Parameter PACS, n = 176 PAC, n = 66 PACG, n = 125 APAC, n = 58 P Value
ACD ± SE, mm 2.17 ± 0.02 2.13 ± 0.03 2.15 ± 0.03 1.74 ± 0.04 <0.001*
ACW ± SE, mm 11.24 ± 0.03 11.37 ± 0.05 11.37 ± 0.04 11.32 ± 0.05 0.04†
ACA ± SE, mm2 15.92 ± 0.17 15.64 ± 0.28 15.68 ± 0.21 12.51 ± 0.30 <0.001‡
ACV ± SE, mm2 102.7 ± 1.32 101.0 ± 2.12 100.7 ± 1.61 78.9 ± 2.31 <0.001§
Table 4
 
Iris and Lens Parameters Using ASOCT
Table 4
 
Iris and Lens Parameters Using ASOCT
Parameter PACS, n = 176 PAC, n = 66 PACG, n = 125 APAC, n = 58 P Value
IT750 ± SE, mm 0.46 ± 0.01 0.47 ± 0.01 0.47 ± 0.01 0.52 ± 0.01 0.002*
IAREA ± SE, mm2 1.55 ± 0.02 1.56 ± 0.03 1.61 ± 0.03 1.59 ± 0.04 0.24
ICURV ± SE, mm 0.20 ± 0.01 0.18 ± 0.01 0.17 ± 0.01 0.18 ± 0.01 0.10
LV ± SE, μm 804 ± 19 860 ± 31 845 ± 23 1218 ± 34 <0.001†
Table 5
 
Logistic Regression Analysis of Determinants of Acute Angle Closure (APAC Versus PACS, PAC, PACG)
Table 5
 
Logistic Regression Analysis of Determinants of Acute Angle Closure (APAC Versus PACS, PAC, PACG)
Baseline Characteristic Age and Sex Adjusted Univariate OR (95% CI) P Value Multivariate Adjusted OR (95% CI), R 2 = 55.6% P Value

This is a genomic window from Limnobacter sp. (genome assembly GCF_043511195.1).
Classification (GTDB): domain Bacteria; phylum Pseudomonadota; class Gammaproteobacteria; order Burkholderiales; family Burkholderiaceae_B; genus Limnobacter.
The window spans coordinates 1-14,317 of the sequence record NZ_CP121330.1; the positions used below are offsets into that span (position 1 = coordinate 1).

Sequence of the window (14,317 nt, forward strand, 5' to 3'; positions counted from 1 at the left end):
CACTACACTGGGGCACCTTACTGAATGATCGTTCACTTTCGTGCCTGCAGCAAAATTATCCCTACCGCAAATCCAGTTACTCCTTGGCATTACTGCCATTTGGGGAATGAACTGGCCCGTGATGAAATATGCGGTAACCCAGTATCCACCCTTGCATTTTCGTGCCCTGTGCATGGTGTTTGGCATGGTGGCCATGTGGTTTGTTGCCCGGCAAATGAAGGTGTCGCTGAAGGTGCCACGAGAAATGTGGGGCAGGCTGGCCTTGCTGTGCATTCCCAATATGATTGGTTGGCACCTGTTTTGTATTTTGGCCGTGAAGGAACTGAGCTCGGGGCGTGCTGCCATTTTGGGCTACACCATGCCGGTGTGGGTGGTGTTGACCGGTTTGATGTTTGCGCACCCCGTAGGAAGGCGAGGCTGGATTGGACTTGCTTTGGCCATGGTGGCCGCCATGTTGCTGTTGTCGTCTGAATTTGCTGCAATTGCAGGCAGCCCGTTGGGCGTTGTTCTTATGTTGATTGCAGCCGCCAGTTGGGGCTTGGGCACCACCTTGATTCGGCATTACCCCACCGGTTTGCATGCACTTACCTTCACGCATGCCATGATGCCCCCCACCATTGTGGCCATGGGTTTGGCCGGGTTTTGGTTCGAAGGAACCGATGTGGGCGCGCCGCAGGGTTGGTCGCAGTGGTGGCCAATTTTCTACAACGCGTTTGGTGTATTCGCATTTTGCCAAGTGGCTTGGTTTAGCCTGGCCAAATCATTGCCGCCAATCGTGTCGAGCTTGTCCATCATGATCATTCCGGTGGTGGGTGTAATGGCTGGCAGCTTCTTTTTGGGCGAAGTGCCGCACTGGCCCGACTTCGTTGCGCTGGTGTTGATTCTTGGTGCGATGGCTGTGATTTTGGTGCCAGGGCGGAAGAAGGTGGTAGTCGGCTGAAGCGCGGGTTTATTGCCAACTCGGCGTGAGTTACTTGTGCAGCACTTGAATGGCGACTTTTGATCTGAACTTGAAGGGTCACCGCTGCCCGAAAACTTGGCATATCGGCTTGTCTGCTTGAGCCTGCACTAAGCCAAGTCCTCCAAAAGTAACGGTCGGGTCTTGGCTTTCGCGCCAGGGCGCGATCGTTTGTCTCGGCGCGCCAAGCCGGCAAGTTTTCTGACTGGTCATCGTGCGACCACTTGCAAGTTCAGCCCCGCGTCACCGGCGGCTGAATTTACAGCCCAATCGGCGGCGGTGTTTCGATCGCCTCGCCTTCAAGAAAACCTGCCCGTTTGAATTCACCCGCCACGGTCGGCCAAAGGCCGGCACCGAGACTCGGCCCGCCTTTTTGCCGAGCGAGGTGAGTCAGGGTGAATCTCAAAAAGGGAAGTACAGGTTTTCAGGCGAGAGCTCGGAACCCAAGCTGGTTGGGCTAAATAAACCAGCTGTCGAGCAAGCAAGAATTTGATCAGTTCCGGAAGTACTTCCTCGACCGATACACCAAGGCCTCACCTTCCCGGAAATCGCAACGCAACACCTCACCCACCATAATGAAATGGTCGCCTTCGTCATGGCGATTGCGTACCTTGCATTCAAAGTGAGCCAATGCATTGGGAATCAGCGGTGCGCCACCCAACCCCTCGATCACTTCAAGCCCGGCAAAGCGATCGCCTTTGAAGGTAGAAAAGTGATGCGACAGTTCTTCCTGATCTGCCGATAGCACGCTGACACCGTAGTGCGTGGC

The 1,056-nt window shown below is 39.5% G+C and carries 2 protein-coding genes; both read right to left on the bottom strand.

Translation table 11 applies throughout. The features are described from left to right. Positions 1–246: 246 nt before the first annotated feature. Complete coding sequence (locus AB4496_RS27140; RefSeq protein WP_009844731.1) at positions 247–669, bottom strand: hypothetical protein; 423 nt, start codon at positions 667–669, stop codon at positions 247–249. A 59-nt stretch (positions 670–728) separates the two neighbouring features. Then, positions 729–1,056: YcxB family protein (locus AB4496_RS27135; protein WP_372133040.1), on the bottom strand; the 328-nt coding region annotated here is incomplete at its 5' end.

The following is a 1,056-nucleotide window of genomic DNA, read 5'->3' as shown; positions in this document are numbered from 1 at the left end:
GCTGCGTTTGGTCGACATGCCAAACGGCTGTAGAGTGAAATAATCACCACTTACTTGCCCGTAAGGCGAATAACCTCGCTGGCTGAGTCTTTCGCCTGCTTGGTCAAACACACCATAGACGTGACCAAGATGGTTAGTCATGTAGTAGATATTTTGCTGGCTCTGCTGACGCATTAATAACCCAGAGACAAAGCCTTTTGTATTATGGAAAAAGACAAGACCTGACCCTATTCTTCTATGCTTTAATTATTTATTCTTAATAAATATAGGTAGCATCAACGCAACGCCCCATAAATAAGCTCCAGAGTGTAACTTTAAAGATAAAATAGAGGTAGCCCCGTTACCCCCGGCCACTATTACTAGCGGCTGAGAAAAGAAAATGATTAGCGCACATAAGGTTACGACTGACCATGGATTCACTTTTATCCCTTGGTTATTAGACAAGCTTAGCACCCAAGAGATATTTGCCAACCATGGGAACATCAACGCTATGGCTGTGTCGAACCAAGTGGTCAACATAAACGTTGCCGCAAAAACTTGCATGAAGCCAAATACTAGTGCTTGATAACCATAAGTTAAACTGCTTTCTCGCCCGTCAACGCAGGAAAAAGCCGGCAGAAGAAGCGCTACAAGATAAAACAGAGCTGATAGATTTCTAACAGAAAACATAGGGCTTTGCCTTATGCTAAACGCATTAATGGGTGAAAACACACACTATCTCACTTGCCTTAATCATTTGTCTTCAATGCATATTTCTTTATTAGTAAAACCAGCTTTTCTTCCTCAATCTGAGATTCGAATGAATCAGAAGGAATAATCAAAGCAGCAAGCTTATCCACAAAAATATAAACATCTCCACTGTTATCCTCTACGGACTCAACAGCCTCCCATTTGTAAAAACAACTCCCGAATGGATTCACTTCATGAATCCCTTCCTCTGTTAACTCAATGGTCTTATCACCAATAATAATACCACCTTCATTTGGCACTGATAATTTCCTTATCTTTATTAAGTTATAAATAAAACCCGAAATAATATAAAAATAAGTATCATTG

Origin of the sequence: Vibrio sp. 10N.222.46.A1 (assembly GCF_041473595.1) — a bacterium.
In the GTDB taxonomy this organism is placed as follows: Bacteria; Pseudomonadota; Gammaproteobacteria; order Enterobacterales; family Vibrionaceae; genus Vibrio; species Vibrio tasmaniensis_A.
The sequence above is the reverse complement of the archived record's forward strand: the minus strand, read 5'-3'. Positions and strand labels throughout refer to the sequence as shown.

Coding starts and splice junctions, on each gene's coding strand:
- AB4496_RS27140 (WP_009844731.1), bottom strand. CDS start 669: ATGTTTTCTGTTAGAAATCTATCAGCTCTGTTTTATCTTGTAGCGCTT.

Age, y 0.95 (0.91–0.98) 0.001 0.92 (0.88–0.97) 0.003
Ethnicity, reference = non-Chinese 2.00 (0.45–9.00) 0.36
Sex, reference = male 1.13 (0.61–2.12) 0.69 0.58 (0.24–1.43) 0.24
AXL 0.71 (0.51–1.00) 0.053 0.77 (0.46–1.31) 0.34
LT 1.05 (0.78–1.42) 0.74
ACD 0.003 (0.001–0.014) <0.001 0.12 (0.01–1.19) 0.07
ACW 1.34 (0.65–2.74) 0.43
ACA 0.51 (0.43–0.62) <0.001
ACV 0.92 (0.90–0.94) <0.001
LV 1.006 (1.004–1.007) <0.001 1.004 (1.002–1.007) 0.001
AOD750 0.98 (0.98–0.99) <0.001
TISA750 0.97 (0.96–0.98) <0.001 0.98 (0.97–0.99) <0.001
ARA 0.98 (0.97–0.99) <0.001
IT750 68 (6.6–704.8) <0.001 104 (2.8–3878) 0.01
IAREA 0.78 (0.29–2.11) 0.62
ICURV 0.41 (0.02–6.94) 0.23 0.22 (0.006–8.31) 0.41
PD 1.66 (1.13–2.44) 0.01 0.76 (0.42–1.35) 0.35